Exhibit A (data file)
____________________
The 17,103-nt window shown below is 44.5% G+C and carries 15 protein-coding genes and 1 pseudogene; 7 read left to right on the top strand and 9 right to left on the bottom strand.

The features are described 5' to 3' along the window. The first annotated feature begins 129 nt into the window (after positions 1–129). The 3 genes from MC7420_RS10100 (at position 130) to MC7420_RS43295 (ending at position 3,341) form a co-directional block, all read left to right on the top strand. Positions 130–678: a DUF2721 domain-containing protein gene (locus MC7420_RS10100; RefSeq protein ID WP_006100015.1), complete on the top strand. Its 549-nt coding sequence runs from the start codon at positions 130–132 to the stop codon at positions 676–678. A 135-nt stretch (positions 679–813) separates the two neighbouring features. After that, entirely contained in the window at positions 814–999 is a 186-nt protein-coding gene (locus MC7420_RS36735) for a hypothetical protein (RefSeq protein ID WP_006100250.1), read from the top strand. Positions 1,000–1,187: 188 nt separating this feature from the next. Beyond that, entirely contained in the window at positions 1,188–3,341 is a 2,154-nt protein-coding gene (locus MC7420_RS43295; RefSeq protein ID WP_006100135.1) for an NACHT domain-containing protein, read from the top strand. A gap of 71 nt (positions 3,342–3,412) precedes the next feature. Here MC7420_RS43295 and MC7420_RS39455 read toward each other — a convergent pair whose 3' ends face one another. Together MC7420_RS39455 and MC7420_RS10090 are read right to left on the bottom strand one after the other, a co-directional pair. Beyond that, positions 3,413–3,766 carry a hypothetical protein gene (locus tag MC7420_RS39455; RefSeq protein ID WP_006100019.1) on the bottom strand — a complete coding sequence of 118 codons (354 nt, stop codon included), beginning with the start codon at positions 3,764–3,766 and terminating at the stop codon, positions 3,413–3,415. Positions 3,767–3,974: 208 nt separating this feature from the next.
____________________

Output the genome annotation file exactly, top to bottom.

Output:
The 17,103-nt window shown below is 44.5% G+C and carries 15 protein-coding genes and 1 pseudogene; 7 read left to right on the top strand and 9 right to left on the bottom strand.

The features are described 5' to 3' along the window. The first annotated feature begins 129 nt into the window (after positions 1–129). The 3 genes from MC7420_RS10100 (at position 130) to MC7420_RS43295 (ending at position 3,341) form a co-directional block, all read left to right on the top strand. Positions 130–678: a DUF2721 domain-containing protein gene (locus MC7420_RS10100; RefSeq protein ID WP_006100015.1), complete on the top strand. Its 549-nt coding sequence runs from the start codon at positions 130–132 to the stop codon at positions 676–678. A 135-nt stretch (positions 679–813) separates the two neighbouring features. After that, entirely contained in the window at positions 814–999 is a 186-nt protein-coding gene (locus MC7420_RS36735) for a hypothetical protein (RefSeq protein ID WP_006100250.1), read from the top strand. Positions 1,000–1,187: 188 nt separating this feature from the next. Beyond that, entirely contained in the window at positions 1,188–3,341 is a 2,154-nt protein-coding gene (locus MC7420_RS43295; RefSeq protein ID WP_006100135.1) for an NACHT domain-containing protein, read from the top strand. A gap of 71 nt (positions 3,342–3,412) precedes the next feature. Here MC7420_RS43295 and MC7420_RS39455 read toward each other — a convergent pair whose 3' ends face one another. Together MC7420_RS39455 and MC7420_RS10090 are read right to left on the bottom strand one after the other, a co-directional pair. Beyond that, positions 3,413–3,766 carry a hypothetical protein gene (locus tag MC7420_RS39455; RefSeq protein ID WP_006100019.1) on the bottom strand — a complete coding sequence of 118 codons (354 nt, stop codon included), beginning with the start codon at positions 3,764–3,766 and terminating at the stop codon, positions 3,413–3,415. Positions 3,767–3,974: 208 nt separating this feature from the next.